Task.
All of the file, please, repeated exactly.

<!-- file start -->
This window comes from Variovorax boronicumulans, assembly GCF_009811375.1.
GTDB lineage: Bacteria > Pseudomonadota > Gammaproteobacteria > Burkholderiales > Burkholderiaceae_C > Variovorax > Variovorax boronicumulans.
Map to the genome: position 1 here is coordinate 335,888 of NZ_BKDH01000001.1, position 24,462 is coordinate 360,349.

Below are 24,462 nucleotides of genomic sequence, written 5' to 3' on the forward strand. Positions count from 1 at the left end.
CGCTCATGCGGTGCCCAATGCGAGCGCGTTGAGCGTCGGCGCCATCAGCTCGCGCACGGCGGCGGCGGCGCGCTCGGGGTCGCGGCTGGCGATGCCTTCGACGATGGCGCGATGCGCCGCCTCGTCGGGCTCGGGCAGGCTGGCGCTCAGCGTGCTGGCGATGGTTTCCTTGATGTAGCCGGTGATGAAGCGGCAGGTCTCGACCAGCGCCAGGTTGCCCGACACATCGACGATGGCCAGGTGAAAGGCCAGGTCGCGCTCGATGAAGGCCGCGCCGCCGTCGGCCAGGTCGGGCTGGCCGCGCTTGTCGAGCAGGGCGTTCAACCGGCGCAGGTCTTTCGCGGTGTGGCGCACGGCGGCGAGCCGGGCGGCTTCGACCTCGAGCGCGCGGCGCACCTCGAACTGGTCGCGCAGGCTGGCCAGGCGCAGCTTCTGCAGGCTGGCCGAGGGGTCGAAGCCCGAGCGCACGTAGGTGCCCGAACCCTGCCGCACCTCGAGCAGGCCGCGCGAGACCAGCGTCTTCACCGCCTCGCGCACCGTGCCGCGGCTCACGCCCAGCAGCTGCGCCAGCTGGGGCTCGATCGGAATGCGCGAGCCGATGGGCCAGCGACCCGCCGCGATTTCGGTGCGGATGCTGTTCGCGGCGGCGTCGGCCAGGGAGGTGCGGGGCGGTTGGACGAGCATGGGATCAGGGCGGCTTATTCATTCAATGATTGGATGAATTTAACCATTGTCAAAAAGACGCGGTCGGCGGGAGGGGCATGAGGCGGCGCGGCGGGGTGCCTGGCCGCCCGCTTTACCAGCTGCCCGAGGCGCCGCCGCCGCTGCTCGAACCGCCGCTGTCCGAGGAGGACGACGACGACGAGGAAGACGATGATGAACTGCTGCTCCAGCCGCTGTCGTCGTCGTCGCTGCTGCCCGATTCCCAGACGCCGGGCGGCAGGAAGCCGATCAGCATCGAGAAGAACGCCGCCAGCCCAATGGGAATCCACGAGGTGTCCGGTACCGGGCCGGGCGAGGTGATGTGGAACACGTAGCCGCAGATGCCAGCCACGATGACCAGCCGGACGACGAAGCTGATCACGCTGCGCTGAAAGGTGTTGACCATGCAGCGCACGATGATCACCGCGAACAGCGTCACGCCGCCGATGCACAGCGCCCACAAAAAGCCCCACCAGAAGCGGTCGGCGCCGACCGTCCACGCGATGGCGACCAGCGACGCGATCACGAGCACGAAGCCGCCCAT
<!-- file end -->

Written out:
This window comes from Variovorax boronicumulans, assembly GCF_009811375.1.
GTDB lineage: Bacteria > Pseudomonadota > Gammaproteobacteria > Burkholderiales > Burkholderiaceae_C > Variovorax > Variovorax boronicumulans.
Map to the genome: position 1 here is coordinate 335,888 of NZ_BKDH01000001.1, position 24,462 is coordinate 360,349.

Below are 24,462 nucleotides of genomic sequence, written 5' to 3' on the forward strand. Positions count from 1 at the left end.
CGCTCATGCGGTGCCCAATGCGAGCGCGTTGAGCGTCGGCGCCATCAGCTCGCGCACGGCGGCGGCGGCGCGCTCGGGGTCGCGGCTGGCGATGCCTTCGACGATGGCGCGATGCGCCGCCTCGTCGGGCTCGGGCAGGCTGGCGCTCAGCGTGCTGGCGATGGTTTCCTTGATGTAGCCGGTGATGAAGCGGCAGGTCTCGACCAGCGCCAGGTTGCCCGACACATCGACGATGGCCAGGTGAAAGGCCAGGTCGCGCTCGATGAAGGCCGCGCCGCCGTCGGCCAGGTCGGGCTGGCCGCGCTTGTCGAGCAGGGCGTTCAACCGGCGCAGGTCTTTCGCGGTGTGGCGCACGGCGGCGAGCCGGGCGGCTTCGACCTCGAGCGCGCGGCGCACCTCGAACTGGTCGCGCAGGCTGGCCAGGCGCAGCTTCTGCAGGCTGGCCGAGGGGTCGAAGCCCGAGCGCACGTAGGTGCCCGAACCCTGCCGCACCTCGAGCAGGCCGCGCGAGACCAGCGTCTTCACCGCCTCGCGCACCGTGCCGCGGCTCACGCCCAGCAGCTGCGCCAGCTGGGGCTCGATCGGAATGCGCGAGCCGATGGGCCAGCGACCCGCCGCGATTTCGGTGCGGATGCTGTTCGCGGCGGCGTCGGCCAGGGAGGTGCGGGGCGGTTGGACGAGCATGGGATCAGGGCGGCTTATTCATTCAATGATTGGATGAATTTAACCATTGTCAAAAAGACGCGGTCGGCGGGAGGGGCATGAGGCGGCGCGGCGGGGTGCCTGGCCGCCCGCTTTACCAGCTGCCCGAGGCGCCGCCGCCGCTGCTCGAACCGCCGCTGTCCGAGGAGGACGACGACGACGAGGAAGACGATGATGAACTGCTGCTCCAGCCGCTGTCGTCGTCGTCGCTGCTGCCCGATTCCCAGACGCCGGGCGGCAGGAAGCCGATCAGCATCGAGAAGAACGCCGCCAGCCCAATGGGAATCCACGAGGTGTCCGGTACCGGGCCGGGCGAGGTGATGTGGAACACGTAGCCGCAGATGCCAGCCACGATGACCAGCCGGACGACGAAGCTGATCACGCTGCGCTGAAAGGTGTTGACCATGCAGCGCACGATGATCACCGCGAACAGCGTCACGCCGCCGATGCACAGCGCCCACAAAAAGCCCCACCAGAAGCGGTCGGCGCCGACCGTCCACGCGATGGCGACCAGCGACGCGATCACGAGCACGAAGCCGCCCAT